See Also


  1. "Internet Penetration in Africa: March 31, 2019," Internet World Stats, https://www.internetworldstats.com/stats1.htm
  2. "Almost All Of Facebook's 139 Million Users In Africa Are On Mobile" Toby Shapshank. December 18, 2018. https://www.forbes.com/sites/tobyshapshak/2018/12/18/almost-all-of-facebooks-139m-users-in-africa-are-on-mobile/#3ab2bd5d68e7.
  3. The Economist. In much of sub-Sahran Africa, mobile phones are more common than access to electricity. November 8, 2017. https://www.economist.com/graphic-detail/2017/11/08/in-much-of-sub-saharan-africa-mobile-phones-are-more-common-than-access-to-electricity
  4. Free Basics/Internet.org https://en.wikipedia.org/wiki/Internet.org
  5. Siddharth Singh, Vedant Nanda, Rijurekha Sen, Sohaib Ahmad, Satadal Sengupta, Amreesh Phokeer, Zaid Ahmed Farooq, Taslim Arefin Khan, Ponnurangam Kumaraguru, Ihsan Ayyub Qazi, David Choffnes, and Krishna P. Gummadi. 2017. An Empirical Analysis of Facebook’s Free Basics Program. In Proceedings of ACM Sigmetrics conference, Urbana-Champaign,IL, USA, June 05-09, 2017 (SIGMETRICS ’17), 2 pages. https://doi.org/http://dx.doi.org/10.1145/3078505.3078554 .
  6. 6.0 6.1 6.2 Solon, Olivia. 'It's digital colonialism': how Facebook's free internet service has failed its users. The Guardian. July 27, 2017. https://www.theguardian.com/technology/2017/jul/27/facebook-free-basics-developing-markets.
  7. FitzGerald, Drew. “Facebook Wants to Build Underwater Cable Dubbed 'Simba' around Africa.” MarketWatch, 8 Apr. 2019, www.marketwatch.com/story/facebook-wants-to-build-underwater-cable-dubbed-simba-around-africa-2019-04-08.
  8. Dahir, A. L., & Dahir, A. L. (2018, February 14). WhatsApp is the most popular messaging app in Africa. Retrieved from https://qz.com/africa/1206935/whatsapp-is-the-most-popular-messaging-app-in-africa/
  9. Kirby, Jen. “UN Report: Myanmar Generals Should Be Prosecuted for Genocide against the Rohingya.” Vox, Vox, 28 Aug. 2018, www.vox.com/2018/8/27/17786078/un-myanmar-genocide-rohingya-rakhine-state.
  10. Adeshokan, Quartz, Facebook is using AI to map exactly where Africa's fast-growing population lives https://qz.com/africa/1591626/facebook-africa-map-uses-ai-for-population-density/
  11. Tiku, N., Martineau, P., Finley, K., & Dreyfuss, E. et al. (2019). After Troubles in Myanmar, Facebook changed their focus to Africa. WIRED. Retrieved 12 April 2019, from https://www.wired.com/story/after-troubles-myanmar-facebook-charges-ahead-africa/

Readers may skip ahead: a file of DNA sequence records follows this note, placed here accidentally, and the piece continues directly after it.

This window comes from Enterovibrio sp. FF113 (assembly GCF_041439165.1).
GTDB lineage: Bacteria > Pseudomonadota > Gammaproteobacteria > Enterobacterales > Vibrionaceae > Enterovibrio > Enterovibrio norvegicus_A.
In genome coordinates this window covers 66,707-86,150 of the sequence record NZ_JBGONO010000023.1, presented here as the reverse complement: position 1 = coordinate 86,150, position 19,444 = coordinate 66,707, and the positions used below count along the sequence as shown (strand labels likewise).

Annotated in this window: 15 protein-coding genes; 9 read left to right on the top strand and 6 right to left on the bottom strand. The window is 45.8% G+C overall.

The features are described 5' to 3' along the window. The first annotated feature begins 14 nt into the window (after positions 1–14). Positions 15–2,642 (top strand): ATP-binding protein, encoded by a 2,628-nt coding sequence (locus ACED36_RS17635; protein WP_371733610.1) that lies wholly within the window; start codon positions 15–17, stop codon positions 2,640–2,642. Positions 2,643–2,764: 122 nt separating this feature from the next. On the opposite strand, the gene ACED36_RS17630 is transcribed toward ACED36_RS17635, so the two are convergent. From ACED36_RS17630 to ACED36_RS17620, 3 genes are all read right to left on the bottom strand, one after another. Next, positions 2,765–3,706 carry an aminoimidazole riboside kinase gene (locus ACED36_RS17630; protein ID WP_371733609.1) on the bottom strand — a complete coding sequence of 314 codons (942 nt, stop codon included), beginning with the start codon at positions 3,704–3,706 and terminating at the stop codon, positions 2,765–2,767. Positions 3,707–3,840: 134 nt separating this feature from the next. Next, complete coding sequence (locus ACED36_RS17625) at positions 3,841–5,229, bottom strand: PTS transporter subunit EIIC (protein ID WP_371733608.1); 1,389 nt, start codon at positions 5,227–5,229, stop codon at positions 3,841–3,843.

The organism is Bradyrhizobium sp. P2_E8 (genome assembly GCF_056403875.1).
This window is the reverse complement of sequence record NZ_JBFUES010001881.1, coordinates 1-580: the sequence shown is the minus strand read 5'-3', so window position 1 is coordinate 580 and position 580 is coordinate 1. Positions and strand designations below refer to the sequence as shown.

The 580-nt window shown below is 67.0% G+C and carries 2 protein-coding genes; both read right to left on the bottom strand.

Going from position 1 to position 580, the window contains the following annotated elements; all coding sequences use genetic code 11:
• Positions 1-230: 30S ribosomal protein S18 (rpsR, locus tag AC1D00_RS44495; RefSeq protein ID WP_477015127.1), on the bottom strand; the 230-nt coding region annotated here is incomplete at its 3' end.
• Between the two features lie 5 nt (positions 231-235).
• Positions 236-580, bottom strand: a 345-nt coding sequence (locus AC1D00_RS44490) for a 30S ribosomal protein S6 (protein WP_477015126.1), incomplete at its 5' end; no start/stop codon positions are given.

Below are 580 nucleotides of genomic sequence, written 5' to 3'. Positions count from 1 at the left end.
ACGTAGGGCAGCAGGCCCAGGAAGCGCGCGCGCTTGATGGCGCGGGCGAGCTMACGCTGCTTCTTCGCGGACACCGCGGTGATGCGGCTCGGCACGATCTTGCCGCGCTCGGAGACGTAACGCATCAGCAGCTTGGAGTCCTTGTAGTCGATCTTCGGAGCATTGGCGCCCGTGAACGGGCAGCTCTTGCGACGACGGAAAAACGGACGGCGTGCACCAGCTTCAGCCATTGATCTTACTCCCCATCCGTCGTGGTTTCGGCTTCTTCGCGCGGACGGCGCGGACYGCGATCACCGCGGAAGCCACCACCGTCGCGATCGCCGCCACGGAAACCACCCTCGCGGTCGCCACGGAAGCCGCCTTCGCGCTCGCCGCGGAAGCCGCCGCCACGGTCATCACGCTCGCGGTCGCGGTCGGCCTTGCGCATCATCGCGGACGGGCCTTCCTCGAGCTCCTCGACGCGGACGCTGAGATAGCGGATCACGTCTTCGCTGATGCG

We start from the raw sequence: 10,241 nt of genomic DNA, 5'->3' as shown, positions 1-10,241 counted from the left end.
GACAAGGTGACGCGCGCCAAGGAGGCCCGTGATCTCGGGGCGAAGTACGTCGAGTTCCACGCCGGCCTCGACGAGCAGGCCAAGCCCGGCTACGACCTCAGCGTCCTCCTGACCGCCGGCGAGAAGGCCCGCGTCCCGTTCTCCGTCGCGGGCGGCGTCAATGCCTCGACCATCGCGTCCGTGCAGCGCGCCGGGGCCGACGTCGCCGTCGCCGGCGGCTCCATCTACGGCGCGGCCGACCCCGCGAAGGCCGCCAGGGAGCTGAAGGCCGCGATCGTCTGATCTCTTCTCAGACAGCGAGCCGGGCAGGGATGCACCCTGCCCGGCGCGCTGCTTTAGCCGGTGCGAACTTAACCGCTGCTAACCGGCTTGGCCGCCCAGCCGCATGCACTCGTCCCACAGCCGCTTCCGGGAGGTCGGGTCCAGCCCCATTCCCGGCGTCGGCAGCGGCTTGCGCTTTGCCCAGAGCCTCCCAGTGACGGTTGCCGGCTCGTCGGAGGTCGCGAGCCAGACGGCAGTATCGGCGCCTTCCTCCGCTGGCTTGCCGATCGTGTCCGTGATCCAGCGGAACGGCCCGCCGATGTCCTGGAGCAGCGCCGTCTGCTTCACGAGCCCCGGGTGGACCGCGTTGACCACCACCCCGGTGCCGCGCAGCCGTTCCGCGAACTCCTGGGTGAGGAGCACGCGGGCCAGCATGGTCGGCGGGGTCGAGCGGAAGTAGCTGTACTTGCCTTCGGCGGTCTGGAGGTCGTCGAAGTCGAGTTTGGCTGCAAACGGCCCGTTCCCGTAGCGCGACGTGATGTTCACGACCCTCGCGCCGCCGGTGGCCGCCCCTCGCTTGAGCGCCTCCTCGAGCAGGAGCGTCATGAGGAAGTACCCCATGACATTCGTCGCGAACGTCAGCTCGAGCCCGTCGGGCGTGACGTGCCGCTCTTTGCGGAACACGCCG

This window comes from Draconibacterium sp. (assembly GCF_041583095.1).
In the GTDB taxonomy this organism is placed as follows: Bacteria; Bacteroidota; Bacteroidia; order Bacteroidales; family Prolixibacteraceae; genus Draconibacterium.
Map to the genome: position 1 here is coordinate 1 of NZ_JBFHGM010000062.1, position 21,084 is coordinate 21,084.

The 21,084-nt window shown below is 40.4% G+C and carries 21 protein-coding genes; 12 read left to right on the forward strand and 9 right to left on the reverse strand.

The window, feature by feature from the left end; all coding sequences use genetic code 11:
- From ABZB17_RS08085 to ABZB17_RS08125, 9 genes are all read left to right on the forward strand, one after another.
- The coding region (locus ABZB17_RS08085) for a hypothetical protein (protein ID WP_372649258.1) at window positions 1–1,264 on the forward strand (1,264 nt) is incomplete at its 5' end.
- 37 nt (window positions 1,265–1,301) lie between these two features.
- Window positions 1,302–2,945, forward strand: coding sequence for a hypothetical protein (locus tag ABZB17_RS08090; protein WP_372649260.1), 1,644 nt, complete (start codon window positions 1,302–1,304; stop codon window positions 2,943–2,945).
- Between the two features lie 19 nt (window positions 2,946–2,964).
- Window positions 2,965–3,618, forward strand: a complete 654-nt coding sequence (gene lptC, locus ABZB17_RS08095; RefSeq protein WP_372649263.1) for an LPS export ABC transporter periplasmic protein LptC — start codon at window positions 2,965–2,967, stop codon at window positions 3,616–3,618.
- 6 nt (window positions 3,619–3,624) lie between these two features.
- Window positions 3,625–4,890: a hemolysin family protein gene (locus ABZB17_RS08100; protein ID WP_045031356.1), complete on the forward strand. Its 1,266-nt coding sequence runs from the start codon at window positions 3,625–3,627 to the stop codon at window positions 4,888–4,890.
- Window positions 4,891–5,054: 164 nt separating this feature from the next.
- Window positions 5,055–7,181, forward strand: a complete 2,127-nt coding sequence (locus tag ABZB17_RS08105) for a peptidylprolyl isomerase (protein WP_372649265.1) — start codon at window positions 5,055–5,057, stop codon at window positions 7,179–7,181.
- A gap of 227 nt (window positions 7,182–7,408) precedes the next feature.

12. Tiku, Nitasha. After Troubles in Myanmar, Facebook Charges Ahead In Africa. Wired. October 7th 2018. https://www.wired.com/story/after-troubles-myanmar-facebook-charges-ahead-africa/
  13. Fuchs, Christian. Social media: A critical introduction. Sage, 2017.
  14. Net Neutrality Wikipedia Page. https://en.wikipedia.org/wiki/Net_neutrality
  15. Tripuraneni, Hanuman Chowdary. “The Free Basics (of Facebook) Debate in India.” Info, vol. 18, no. 3, 2016, pp. 1–3., doi:10.1108/info-02-2016-0005.
  16. Shearlaw, Maeve. “Facebook Lures Africa with Free Internet - but What Is the Hidden Cost?” The Guardian, Guardian News and Media, 1 Aug. 2016, www.theguardian.com/world/2016/aug/01/facebook-free-basics-internet-africa-mark-zuckerbergM
  17. Tripuraneni, Hanuman Chowdary. “The Free Basics (of Facebook) Debate in India.” Info, vol. 18, no. 3, 2016, pp. 1–3., doi:10.1108/info-02-2016-0005.
  18. Yim, Moonjung & Gomez, Ricardo & Carter, Michelle. “Facebook’s “Free Basics” and Implications for Development: IT Identity and Social Capital” Proceedings of the 50th Hawaii International Conference on System Sciences (2017).
  19. Shapshak, Toby. “Africa Will Build the Future Says Zuckerberg, Visits Kenya on First African Trip” Forbes (2016).
  20. “Africa Internet Users, 2019 Population and Facebook Statistics.” Internet World Stats, 8 Apr. 2019, www.internetworldstats.com/stats1.htm.
  21. 21.0 21.1 Philip, Sulaiman. “Social Media Means More than Just Business in Africa.” Brand South Africa, 22 Sept. 2014, www.brandsouthafrica.com/investments-immigration/africanews/social-media-means-more-than-just-business-in-africa.
  22. Conway, Paul. “Week 11: The Global Information Context Of Censorship and Forgetting.” SI 410. 2 Apr. 2019, Ann Arbor.
  23. Androutsopoulos, Jannis K. Mediatization and Sociolinguistic Change. De Gruyter, 2014.